But, What if I Can't Hear From God?
Updated: Sep 28, 2022
So, you think you can't hear from God? I see you. I get it. There is nothing more frustrating than asking for something you want from God, some spiritual gift that is really good, and everyone says it's simple, but you feel like you were left out of the gift exchange. Everyone is opening their shiny, new presents, and you're sitting in the corner, hoping someone will notice that you never got anything.
Anytime I talk about how crucial it is that we spend time listening to God, a handful of people will tell me, "I can't hear God. I try. I don't hear anything!" No one ever says, "But I don't want to hear from God." I meet a lot of people who truly desire to hear from God, but they think that they can't. Listening to God and obeying him is so fundamental to the Christian walk that I'm convinced that every Christian who has been given the Holy Spirit as Jesus promised, is capable of hearing from God.
(Two weeks ago, I wrote a blog post about how listening to God and obeying Him is core to following Jesus as a Christian. If you're not convinced that listening and obeying is key, please check it out here.)
I think the struggle with hearing from God is that we've "over-spiritualized" it. We think that hearing from God will be this miraculous, super-natural thing. We want to hear a booming voice from heaven. We expect to be completely overcome.
I've found that often, hearing from God is so natural, so entirely common, that we miss it. Most people don't actually need help learning to hear from God; they need help recognizing that they are already hearing from God.
Jesus said, in John 10:27, "My sheep hear my voice, and I know them, and they follow me." That's good news. If you are a Christian, you hear God's voice. You just have to learn to recognize that you hear it.
I have a friend who hears the audible voice of God. It always seems so easy for her. She seems to hear so clearly. For years, I was waiting to hear God out loud, like she did. So it took me a long time to realize that God was also speaking to me, but in a much more subtle way that was much easier for me to ignore.
We all hear from God a little differently, but more people hear from God very subtly, like I do. When I hear from God, it's just a thought - a silent thought in my head. Nothing makes it stand out from my other thoughts. I don't get chills. I don't hear angels sing. It's just a thought. Except, it is a thought that doesn't seem like me. It's a thought that seems like God. It contains wisdom I didn't have before the thought came. Or it urges me to do something that pushes me outside of my comfort zone.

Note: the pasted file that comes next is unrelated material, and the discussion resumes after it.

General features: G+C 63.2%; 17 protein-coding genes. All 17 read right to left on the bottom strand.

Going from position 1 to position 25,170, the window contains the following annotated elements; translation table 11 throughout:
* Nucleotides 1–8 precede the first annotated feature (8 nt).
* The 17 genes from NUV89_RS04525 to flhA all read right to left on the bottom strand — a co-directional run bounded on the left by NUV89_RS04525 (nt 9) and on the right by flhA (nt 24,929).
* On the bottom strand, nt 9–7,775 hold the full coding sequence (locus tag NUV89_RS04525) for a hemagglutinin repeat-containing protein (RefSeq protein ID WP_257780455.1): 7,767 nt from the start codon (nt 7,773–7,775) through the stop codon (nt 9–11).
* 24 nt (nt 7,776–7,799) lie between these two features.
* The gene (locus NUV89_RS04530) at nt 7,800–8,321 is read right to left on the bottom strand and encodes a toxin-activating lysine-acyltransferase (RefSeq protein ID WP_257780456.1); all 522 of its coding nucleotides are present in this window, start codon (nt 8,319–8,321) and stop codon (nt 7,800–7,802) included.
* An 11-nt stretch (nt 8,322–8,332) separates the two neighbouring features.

It suggests I forgive when I want to stay bitter. It suggests I stop and pay attention to someone when I'm in a rush. It prioritizes love when, on my own, I would naturally prioritize myself.
When I ignore these thoughts and think of them as just my own random thoughts, I don't obey them. I discount their importance. I miss opportunities to actually follow Jesus the way I claim to as a Christian.
The concept can feel tricky at first, so I like to explain it like this: What does a tempting thought feel like to you? We've all had them. A thought, in our own heads that urges us to do something that we know is wrong. We don't hear it out loud. We don't feel all tingly or hear minor chords. It's just our thought. But, we also don't take credit for that tempting thought. We don't think of it as our own thought. It feels like an imposter. We know it didn't originate with us. It feels "other" somehow.
"God thoughts," as I call them, are the other side of this coin. They feel similar. It is a thought in our own head that feels "other." We can't take credit for it. The wisdom, or generosity, or love in these thoughts doesn't originate with us. But unlike a tempting thought, these thoughts we have from God will always encourage us to do good things that line up with the word of God.
"God thoughts" tend to make our spirits leap and our flesh recoil. In fact, I always say that a good indication that a thought may be from God is that my flesh wants to argue with it or talk me out of it.